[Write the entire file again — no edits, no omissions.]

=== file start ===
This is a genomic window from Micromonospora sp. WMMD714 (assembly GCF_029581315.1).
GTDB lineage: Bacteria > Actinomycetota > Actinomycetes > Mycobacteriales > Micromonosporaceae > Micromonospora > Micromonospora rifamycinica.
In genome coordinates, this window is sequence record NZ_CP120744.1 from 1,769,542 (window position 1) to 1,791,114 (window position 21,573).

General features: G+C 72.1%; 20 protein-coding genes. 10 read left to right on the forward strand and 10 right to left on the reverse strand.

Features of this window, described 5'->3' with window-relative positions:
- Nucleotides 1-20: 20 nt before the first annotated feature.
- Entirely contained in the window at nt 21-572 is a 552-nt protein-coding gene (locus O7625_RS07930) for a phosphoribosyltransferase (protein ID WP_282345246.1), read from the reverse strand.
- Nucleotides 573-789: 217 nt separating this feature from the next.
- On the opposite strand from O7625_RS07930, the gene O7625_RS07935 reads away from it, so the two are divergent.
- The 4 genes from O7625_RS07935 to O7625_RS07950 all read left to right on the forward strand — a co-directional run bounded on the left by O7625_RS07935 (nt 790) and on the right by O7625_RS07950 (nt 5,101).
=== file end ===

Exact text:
This is a genomic window from Micromonospora sp. WMMD714 (assembly GCF_029581315.1).
GTDB lineage: Bacteria > Actinomycetota > Actinomycetes > Mycobacteriales > Micromonosporaceae > Micromonospora > Micromonospora rifamycinica.
In genome coordinates, this window is sequence record NZ_CP120744.1 from 1,769,542 (window position 1) to 1,791,114 (window position 21,573).

General features: G+C 72.1%; 20 protein-coding genes. 10 read left to right on the forward strand and 10 right to left on the reverse strand.

Features of this window, described 5'->3' with window-relative positions:
- Nucleotides 1-20: 20 nt before the first annotated feature.
- Entirely contained in the window at nt 21-572 is a 552-nt protein-coding gene (locus O7625_RS07930) for a phosphoribosyltransferase (protein ID WP_282345246.1), read from the reverse strand.
- Nucleotides 573-789: 217 nt separating this feature from the next.
- On the opposite strand from O7625_RS07930, the gene O7625_RS07935 reads away from it, so the two are divergent.
- The 4 genes from O7625_RS07935 to O7625_RS07950 all read left to right on the forward strand — a co-directional run bounded on the left by O7625_RS07935 (nt 790) and on the right by O7625_RS07950 (nt 5,101).